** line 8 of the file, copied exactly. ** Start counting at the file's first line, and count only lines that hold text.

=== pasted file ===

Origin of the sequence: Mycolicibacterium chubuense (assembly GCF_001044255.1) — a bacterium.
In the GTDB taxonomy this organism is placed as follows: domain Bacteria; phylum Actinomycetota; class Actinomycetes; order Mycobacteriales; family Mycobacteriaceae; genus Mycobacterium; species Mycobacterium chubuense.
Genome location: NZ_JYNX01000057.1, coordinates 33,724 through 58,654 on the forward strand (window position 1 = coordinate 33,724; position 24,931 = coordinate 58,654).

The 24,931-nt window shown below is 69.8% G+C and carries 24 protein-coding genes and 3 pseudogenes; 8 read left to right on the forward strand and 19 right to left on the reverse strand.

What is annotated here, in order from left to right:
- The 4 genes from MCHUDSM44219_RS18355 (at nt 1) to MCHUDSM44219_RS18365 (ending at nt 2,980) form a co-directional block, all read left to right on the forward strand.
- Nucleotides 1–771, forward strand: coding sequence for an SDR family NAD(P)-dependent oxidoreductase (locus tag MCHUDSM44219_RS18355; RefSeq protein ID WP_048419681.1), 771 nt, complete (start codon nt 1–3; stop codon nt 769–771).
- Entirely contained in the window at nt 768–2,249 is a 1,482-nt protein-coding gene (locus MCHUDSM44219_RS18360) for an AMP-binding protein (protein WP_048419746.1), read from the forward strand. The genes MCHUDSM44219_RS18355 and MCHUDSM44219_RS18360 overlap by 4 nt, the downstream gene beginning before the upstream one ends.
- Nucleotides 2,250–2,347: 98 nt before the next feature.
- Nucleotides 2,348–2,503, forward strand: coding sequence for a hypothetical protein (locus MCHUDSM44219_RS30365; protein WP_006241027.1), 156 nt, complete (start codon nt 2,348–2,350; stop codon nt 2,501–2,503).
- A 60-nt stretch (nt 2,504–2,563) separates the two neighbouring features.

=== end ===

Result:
- Entirely contained in the window at nt 768–2,249 is a 1,482-nt protein-coding gene (locus MCHUDSM44219_RS18360) for an AMP-binding protein (protein WP_048419746.1), read from the forward strand. The genes MCHUDSM44219_RS18355 and MCHUDSM44219_RS18360 overlap by 4 nt, the downstream gene beginning before the upstream one ends.